Friday, May 27, 2016

New Mexico May 2016 Westward Ho! 10 Lincoln NM and Ft Stanton

Once we left Roswell we were once again on long straight flat roads but we'd eventually climb from 3200 ft/975 m to 5700 ft./1.079 km. by the time we reached Lincoln, NM.

We had really no set plans except I'd read 3 things that appealed to us:  Lincoln NM is considered by many to be the best preserved 19th century western town, they had an interesting history AND there is an especially good coffee shop in town.  ALL of them proved to be true. The area around Lincoln had, of course, been inhabited for centuries by native people, in this case, Mescalero Apaches.  The Conquistadores "discovered" it but did not settle but in the 1850s Mexicans began to settle there and called it Las Placitas del Rio Bonito (the Rio Bonito next to the town.) When white settlers came they renamed it Lincoln (after the president) and it became the county seat for Lincoln County which was, at that time, the largest county in the US and its territories, as NM would not become a state until 1912.  The county was bigger than the entire island of Ireland. President Rutherford B Hayes would call Lincoln, "the most dangerous place in America" and he may not have been far wrong, at least for awhile.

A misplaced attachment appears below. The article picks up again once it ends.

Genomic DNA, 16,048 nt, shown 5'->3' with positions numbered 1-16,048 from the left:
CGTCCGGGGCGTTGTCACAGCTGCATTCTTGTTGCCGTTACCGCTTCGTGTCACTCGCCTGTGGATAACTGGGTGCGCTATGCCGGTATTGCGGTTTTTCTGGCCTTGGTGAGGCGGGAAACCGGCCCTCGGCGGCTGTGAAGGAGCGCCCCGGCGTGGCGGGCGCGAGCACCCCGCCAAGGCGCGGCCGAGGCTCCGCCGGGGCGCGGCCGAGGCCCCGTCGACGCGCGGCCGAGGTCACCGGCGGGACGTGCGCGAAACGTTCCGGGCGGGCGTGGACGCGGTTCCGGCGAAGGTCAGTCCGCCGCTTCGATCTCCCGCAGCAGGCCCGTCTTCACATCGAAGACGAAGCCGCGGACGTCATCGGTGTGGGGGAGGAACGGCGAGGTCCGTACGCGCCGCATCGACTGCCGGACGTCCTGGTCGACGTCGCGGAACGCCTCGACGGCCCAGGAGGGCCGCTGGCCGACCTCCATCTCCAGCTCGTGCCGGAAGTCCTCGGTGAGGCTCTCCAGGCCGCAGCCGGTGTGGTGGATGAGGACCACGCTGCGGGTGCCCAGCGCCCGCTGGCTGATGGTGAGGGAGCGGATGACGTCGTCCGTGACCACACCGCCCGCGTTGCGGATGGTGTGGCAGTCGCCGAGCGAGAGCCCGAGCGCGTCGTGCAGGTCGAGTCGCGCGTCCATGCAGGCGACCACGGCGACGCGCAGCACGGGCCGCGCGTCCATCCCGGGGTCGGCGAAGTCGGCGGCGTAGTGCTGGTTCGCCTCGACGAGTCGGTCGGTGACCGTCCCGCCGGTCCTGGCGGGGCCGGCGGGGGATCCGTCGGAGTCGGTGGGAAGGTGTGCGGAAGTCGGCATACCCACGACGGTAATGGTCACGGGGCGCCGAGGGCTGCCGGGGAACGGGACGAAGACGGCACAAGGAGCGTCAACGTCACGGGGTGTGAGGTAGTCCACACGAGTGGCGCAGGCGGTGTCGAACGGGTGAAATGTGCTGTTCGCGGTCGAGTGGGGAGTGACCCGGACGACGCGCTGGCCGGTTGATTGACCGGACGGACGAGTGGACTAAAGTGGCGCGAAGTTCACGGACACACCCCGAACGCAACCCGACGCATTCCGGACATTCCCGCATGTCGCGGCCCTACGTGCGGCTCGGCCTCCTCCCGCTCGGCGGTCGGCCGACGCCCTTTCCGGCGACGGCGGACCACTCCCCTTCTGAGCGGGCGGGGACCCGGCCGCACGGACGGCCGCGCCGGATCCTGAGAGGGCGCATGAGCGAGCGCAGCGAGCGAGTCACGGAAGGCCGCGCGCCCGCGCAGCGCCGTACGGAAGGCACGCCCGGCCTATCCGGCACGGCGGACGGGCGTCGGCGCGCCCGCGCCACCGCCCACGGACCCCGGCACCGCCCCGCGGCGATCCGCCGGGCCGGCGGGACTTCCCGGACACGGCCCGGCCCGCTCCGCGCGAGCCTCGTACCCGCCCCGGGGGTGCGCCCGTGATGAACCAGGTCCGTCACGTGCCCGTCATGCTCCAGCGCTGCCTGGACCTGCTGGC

As we drove west out of town we saw this rock, an ersatz or modern day, Independence Rock, where travelers and others have left their names or paintings

We entered Lincoln, the main part of town is a designated historic landmark and is maintained as such by the town's residents, from the east on Rte 380 and at that point drove through to our next camping site, on BLM land.  While a lot of BLM land is open space and has only coordinates to identify it, this site actually has a name (Rod Jaggers BLM campground at Ft Stanton Snowy River Cave Conservation Area) and electric and water.  Once again, because of our "golden" years we could camp there for $5 a night with water and electricity, so instead of worrying about the fact that rain was projected for all 4 days we'd be there, we simply opted for the hook ups.  There was no sign the first night that bad weather was coming and all of us, cat, dog, Don and I spent time roaming around the wide open space.  There were 3 other campers there when we arrived.  I went over, paid at the "self serve" kiosk and posted our tag and we settled in.  The winds came up so we pulled in our awning and settled in for the night.

The next day the winds were up and so was Phoenix-at 5am!-so she and I walked out the road into the boondocking area all the while cognizant of the warning I'd read the day before about cougars.  The wind was cold and whipping around my legs but the evening primroses I'd noticed the night before had not yet faded so I had to get pictures! Without incident she and I finished our respective duties, returned to the MoHo for a hot cuppa and morning meal and then as the morning got going, the wind really began to blow.